Circumcision significantly lowers HIV risk in men, study finds
Los Angeles Times
Circumcision reduces the risk of HIV infection in men by half, according to a study conducted among nearly 8,000 men in Kenya and Uganda, researchers reported Wednesday.
Circumcision proved so effective that the study was halted a year early and the procedure was offered to all study participants.
The findings, which apply only to heterosexual transmission of HIV from women to men, will have less impact in the United States, where nearly 80 percent of males are circumcised and sex among gays plays a major role in transmission of the virus.
But they could have a major effect in the rest of the world, where heterosexual contact is the major form of transmission.
Previous research has suggested circumcision is beneficial, but the new trial is "definitive," said Dr. Anthony Fauci, director of the National Institute of Allergy and Infectious Diseases, which co-sponsored the study with the Canadian Institutes of Health Research.
"It's not a magic bullet," said Dr. Kevin De Cock, director of the World Health Organization's (WHO) Department of HIV/AIDS, but it has the potential to prevent "many hundreds of thousands, and perhaps millions, of infections over coming years."
Nonetheless, experts cautioned against the possible misperception that circumcision eliminates risk. The procedure "has to be integrated with all the other things that we do to prevent new HIV infections," said epidemiologist Robert Bailey, of the University of Illinois at Chicago, who led the Kenya part of the study.
Circumcision rates vary widely in Africa. The average rate is just more than 60 percent for the entire continent but less than 20 percent in South Africa, where the AIDS epidemic is at its most severe. HIV causes AIDS.
Early small trials of circumcision had shown a beneficial effect from the procedure, a 25- to 30-minute surgery in which the foreskin is removed from the penis, but experts feared that the benefits might be related to cultural biases rather than the procedure.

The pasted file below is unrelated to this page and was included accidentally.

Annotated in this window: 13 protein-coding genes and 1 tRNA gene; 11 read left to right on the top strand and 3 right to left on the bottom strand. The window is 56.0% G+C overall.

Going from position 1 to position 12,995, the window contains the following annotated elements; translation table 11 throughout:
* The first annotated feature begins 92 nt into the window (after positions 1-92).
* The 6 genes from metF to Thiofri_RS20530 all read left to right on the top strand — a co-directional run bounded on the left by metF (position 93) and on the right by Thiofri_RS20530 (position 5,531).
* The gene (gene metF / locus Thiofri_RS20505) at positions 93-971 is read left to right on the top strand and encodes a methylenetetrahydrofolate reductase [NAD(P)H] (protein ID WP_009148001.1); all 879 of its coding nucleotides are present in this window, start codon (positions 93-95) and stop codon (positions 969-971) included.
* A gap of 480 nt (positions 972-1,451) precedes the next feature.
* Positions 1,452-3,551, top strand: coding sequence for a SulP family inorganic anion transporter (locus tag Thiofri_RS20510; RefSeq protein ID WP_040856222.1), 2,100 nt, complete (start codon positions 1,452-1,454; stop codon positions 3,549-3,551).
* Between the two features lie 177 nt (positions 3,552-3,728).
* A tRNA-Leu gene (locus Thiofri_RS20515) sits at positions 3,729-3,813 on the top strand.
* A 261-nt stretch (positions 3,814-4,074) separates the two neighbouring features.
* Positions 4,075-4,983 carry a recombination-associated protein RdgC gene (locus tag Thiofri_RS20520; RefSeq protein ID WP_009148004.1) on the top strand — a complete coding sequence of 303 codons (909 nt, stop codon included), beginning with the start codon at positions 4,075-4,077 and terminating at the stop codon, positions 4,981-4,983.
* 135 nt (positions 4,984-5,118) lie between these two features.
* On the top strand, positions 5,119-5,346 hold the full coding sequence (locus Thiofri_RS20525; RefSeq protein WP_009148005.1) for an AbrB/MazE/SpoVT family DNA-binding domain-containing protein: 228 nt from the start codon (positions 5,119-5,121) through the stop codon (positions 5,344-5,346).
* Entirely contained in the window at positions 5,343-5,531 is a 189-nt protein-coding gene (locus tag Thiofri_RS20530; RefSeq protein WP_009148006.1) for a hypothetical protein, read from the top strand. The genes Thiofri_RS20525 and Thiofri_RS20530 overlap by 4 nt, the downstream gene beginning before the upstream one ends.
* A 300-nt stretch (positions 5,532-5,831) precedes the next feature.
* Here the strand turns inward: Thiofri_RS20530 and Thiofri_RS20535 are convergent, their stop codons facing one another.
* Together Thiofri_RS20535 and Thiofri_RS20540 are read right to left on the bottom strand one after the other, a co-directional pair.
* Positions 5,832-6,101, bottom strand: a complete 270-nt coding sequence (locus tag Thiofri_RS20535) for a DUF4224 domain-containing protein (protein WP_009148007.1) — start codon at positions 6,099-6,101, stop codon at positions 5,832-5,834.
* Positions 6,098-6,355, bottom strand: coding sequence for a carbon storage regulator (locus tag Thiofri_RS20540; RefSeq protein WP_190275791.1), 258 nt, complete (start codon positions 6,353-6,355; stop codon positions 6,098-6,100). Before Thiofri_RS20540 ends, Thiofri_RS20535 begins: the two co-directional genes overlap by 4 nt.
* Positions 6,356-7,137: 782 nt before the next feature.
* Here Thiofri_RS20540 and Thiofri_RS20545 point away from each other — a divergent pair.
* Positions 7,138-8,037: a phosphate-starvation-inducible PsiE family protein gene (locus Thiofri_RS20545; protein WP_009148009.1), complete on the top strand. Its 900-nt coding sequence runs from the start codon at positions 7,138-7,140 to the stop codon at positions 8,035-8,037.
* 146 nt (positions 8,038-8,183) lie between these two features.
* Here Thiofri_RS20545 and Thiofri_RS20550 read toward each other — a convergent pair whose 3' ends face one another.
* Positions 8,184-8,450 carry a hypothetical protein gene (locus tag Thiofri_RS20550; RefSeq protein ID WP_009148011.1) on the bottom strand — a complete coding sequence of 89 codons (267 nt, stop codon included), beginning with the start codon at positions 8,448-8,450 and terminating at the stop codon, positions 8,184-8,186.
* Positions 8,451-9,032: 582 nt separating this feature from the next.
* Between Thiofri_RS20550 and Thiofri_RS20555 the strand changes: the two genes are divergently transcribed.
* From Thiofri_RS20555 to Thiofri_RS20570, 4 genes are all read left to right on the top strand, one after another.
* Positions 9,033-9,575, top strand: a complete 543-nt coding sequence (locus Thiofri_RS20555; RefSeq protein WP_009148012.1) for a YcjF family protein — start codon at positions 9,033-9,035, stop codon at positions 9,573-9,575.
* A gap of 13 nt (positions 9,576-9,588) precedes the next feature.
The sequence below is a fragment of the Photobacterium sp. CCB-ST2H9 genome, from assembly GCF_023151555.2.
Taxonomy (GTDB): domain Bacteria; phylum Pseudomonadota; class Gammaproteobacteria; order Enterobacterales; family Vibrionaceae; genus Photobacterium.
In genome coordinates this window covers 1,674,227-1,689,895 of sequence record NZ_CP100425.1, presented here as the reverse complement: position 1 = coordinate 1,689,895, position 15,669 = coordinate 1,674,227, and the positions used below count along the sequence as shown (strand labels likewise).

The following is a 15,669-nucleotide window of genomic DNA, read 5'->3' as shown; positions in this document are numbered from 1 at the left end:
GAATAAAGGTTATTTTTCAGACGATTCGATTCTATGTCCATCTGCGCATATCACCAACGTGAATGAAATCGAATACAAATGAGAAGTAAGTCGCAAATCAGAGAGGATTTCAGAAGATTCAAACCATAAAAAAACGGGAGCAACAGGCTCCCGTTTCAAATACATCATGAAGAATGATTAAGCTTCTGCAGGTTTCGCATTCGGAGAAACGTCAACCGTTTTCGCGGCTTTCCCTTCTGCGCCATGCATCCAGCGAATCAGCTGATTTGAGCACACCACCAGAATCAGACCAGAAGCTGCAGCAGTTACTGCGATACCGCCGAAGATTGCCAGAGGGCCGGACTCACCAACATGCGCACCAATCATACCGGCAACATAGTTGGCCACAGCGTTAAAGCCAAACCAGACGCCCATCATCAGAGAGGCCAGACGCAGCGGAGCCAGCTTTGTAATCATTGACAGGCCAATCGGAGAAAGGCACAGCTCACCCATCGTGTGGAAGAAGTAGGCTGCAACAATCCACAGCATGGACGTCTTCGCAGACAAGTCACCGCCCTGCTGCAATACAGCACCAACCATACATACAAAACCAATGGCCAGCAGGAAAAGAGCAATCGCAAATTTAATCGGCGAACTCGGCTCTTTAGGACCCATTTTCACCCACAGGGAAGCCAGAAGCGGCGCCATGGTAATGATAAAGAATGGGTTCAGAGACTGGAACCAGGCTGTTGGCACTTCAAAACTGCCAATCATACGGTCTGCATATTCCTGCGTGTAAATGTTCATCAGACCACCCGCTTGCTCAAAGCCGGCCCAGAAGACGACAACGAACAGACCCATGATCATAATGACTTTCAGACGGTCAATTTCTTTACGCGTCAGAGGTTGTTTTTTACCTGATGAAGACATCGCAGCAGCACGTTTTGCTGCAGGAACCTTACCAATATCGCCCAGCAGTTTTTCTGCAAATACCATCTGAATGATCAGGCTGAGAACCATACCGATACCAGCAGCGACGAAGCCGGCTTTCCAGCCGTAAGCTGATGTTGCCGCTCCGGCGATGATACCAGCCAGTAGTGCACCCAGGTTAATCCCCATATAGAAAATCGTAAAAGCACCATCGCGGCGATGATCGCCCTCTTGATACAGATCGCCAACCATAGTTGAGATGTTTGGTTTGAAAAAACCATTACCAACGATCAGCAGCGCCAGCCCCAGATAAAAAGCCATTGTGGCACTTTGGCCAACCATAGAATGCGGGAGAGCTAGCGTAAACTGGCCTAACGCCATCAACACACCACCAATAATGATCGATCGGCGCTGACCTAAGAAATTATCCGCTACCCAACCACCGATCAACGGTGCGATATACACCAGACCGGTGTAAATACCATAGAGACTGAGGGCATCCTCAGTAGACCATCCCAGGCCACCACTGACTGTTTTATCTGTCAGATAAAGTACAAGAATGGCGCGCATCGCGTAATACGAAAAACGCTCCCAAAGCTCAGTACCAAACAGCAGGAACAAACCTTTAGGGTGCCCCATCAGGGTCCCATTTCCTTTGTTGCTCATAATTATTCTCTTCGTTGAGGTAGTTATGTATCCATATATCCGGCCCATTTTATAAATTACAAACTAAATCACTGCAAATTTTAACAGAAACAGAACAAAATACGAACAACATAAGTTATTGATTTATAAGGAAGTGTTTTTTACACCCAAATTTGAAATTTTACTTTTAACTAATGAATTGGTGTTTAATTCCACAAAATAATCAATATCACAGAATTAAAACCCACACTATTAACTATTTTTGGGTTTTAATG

Even a 2005 study of more than 3,000 men in South Africa, which showed circumcision reduced HIV transmission by 60 percent, failed to move funding agencies, which feared the findings could not be reproduced at other sites.
In August, Bill Gates and former President Clinton urged an AIDS conference in Toronto to watch the research on circumcision closely. Gates, who controls the Bill & Melinda Gates Foundation, called circumcisions as an AIDS preventive "promising" and "exciting." But both men cautioned that logistics of mass circumcisions in Africa would impede the procedure's usefulness in eliminating the disease.
The new study results appear to have tipped the balance. UNAIDS and the WHO said they would convene a panel of experts to determine how to implement the findings.
The Ugandan study enrolled 4,996 men between 15 and 49, half of whom underwent circumcision. All the men in both studies also received counseling on HIV-risk reduction and were advised to wear condoms.
But because condom use is not 100 percent, the researchers expected to see infections in both groups.
A National Institutes of Health data-monitoring board reviewed the data Tuesday and found 43 cases of HIV infection among the uncircumcised men, compared with 22 among the circumcised, a 48 percent reduction in risk.
The Kenyan study enrolled 2,784 men between 18 and 24. The monitoring board found 47 cases of HIV among the uncircumcised men, compared with 22 among the circumcised, a 53 percent reduction in risk.
Faced with those results, the board said the trial should be terminated immediately. "Circumcision is now a proven, effective prevention strategy to reduce HIV infections in men," Bailey said
About 1.7 percent of the circumcised men suffered mild side effects, mostly bleeding and infections. That is about the same rate that occurs among infants undergoing circumcision in the United States, Bailey said.
A trial in Africa is studying whether circumcision of men will reduce the HIV-infection rate among women. The results will not be available until 2007.
Researchers have speculated about the potential biological mechanism by which the procedure reduces infections.
Fauci said during a Wednesday teleconference that cells of the foreskin appear to be more fragile than those on the rest of the penis, and thus are more susceptible to invasion by HIV.
The folds of the uncircumcised penis can trap the virus, holding it against the penis for a longer time in a warm, moist environment that promotes infection.
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